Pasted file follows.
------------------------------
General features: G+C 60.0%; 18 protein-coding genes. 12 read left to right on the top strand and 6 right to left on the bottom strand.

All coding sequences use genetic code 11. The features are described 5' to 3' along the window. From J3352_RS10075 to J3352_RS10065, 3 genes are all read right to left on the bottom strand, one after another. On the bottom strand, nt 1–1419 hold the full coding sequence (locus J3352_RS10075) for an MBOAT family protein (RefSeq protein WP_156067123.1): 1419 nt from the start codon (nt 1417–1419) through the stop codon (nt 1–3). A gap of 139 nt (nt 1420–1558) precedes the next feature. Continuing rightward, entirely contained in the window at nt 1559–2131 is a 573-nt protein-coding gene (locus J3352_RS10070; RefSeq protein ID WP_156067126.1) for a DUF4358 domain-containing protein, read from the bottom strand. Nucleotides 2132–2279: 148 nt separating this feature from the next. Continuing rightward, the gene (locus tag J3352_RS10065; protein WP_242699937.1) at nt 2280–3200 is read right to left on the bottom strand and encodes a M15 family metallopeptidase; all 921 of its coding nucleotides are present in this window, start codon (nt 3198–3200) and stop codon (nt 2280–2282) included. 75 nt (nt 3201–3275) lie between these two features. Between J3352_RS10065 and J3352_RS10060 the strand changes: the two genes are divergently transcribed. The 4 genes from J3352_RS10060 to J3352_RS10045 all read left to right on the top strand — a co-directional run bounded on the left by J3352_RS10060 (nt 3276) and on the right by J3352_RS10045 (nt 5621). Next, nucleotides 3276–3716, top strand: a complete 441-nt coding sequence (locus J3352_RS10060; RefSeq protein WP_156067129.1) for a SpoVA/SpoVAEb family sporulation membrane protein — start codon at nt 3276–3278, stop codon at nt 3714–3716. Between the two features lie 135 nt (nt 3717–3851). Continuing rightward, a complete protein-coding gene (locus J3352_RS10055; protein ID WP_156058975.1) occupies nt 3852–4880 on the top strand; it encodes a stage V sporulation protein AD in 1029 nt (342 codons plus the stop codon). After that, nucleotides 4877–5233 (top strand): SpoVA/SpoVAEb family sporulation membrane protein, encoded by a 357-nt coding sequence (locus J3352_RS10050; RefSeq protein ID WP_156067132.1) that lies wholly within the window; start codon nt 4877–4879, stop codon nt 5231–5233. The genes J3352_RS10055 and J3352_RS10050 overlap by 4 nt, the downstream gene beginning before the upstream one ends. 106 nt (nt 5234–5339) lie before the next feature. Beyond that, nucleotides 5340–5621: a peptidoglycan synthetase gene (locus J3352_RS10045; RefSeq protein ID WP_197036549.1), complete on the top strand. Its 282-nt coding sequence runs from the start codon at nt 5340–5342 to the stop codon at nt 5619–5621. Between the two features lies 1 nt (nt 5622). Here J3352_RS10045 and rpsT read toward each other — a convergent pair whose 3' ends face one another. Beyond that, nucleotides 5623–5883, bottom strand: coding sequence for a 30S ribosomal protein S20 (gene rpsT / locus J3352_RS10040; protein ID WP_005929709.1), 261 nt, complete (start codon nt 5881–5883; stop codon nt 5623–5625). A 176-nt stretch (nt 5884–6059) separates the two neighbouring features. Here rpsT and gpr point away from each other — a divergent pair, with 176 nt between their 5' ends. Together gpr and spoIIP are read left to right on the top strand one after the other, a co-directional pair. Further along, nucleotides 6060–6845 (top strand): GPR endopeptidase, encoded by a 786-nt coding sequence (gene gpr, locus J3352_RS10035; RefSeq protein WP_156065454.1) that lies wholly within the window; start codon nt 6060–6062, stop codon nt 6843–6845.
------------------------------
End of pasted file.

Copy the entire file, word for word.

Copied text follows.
General features: G+C 60.0%; 18 protein-coding genes. 12 read left to right on the top strand and 6 right to left on the bottom strand.

All coding sequences use genetic code 11. The features are described 5' to 3' along the window. From J3352_RS10075 to J3352_RS10065, 3 genes are all read right to left on the bottom strand, one after another. On the bottom strand, nt 1–1419 hold the full coding sequence (locus J3352_RS10075) for an MBOAT family protein (RefSeq protein WP_156067123.1): 1419 nt from the start codon (nt 1417–1419) through the stop codon (nt 1–3). A gap of 139 nt (nt 1420–1558) precedes the next feature. Continuing rightward, entirely contained in the window at nt 1559–2131 is a 573-nt protein-coding gene (locus J3352_RS10070; RefSeq protein ID WP_156067126.1) for a DUF4358 domain-containing protein, read from the bottom strand. Nucleotides 2132–2279: 148 nt separating this feature from the next. Continuing rightward, the gene (locus tag J3352_RS10065; protein WP_242699937.1) at nt 2280–3200 is read right to left on the bottom strand and encodes a M15 family metallopeptidase; all 921 of its coding nucleotides are present in this window, start codon (nt 3198–3200) and stop codon (nt 2280–2282) included. 75 nt (nt 3201–3275) lie between these two features. Between J3352_RS10065 and J3352_RS10060 the strand changes: the two genes are divergently transcribed. The 4 genes from J3352_RS10060 to J3352_RS10045 all read left to right on the top strand — a co-directional run bounded on the left by J3352_RS10060 (nt 3276) and on the right by J3352_RS10045 (nt 5621). Next, nucleotides 3276–3716, top strand: a complete 441-nt coding sequence (locus J3352_RS10060; RefSeq protein WP_156067129.1) for a SpoVA/SpoVAEb family sporulation membrane protein — start codon at nt 3276–3278, stop codon at nt 3714–3716. Between the two features lie 135 nt (nt 3717–3851). Continuing rightward, a complete protein-coding gene (locus J3352_RS10055; protein ID WP_156058975.1) occupies nt 3852–4880 on the top strand; it encodes a stage V sporulation protein AD in 1029 nt (342 codons plus the stop codon). After that, nucleotides 4877–5233 (top strand): SpoVA/SpoVAEb family sporulation membrane protein, encoded by a 357-nt coding sequence (locus J3352_RS10050; RefSeq protein ID WP_156067132.1) that lies wholly within the window; start codon nt 4877–4879, stop codon nt 5231–5233. The genes J3352_RS10055 and J3352_RS10050 overlap by 4 nt, the downstream gene beginning before the upstream one ends. 106 nt (nt 5234–5339) lie before the next feature. Beyond that, nucleotides 5340–5621: a peptidoglycan synthetase gene (locus J3352_RS10045; RefSeq protein ID WP_197036549.1), complete on the top strand. Its 282-nt coding sequence runs from the start codon at nt 5340–5342 to the stop codon at nt 5619–5621. Between the two features lies 1 nt (nt 5622). Here J3352_RS10045 and rpsT read toward each other — a convergent pair whose 3' ends face one another. Beyond that, nucleotides 5623–5883, bottom strand: coding sequence for a 30S ribosomal protein S20 (gene rpsT / locus J3352_RS10040; protein ID WP_005929709.1), 261 nt, complete (start codon nt 5881–5883; stop codon nt 5623–5625). A 176-nt stretch (nt 5884–6059) separates the two neighbouring features. Here rpsT and gpr point away from each other — a divergent pair, with 176 nt between their 5' ends. Together gpr and spoIIP are read left to right on the top strand one after the other, a co-directional pair. Further along, nucleotides 6060–6845 (top strand): GPR endopeptidase, encoded by a 786-nt coding sequence (gene gpr, locus J3352_RS10035; RefSeq protein WP_156065454.1) that lies wholly within the window; start codon nt 6060–6062, stop codon nt 6843–6845.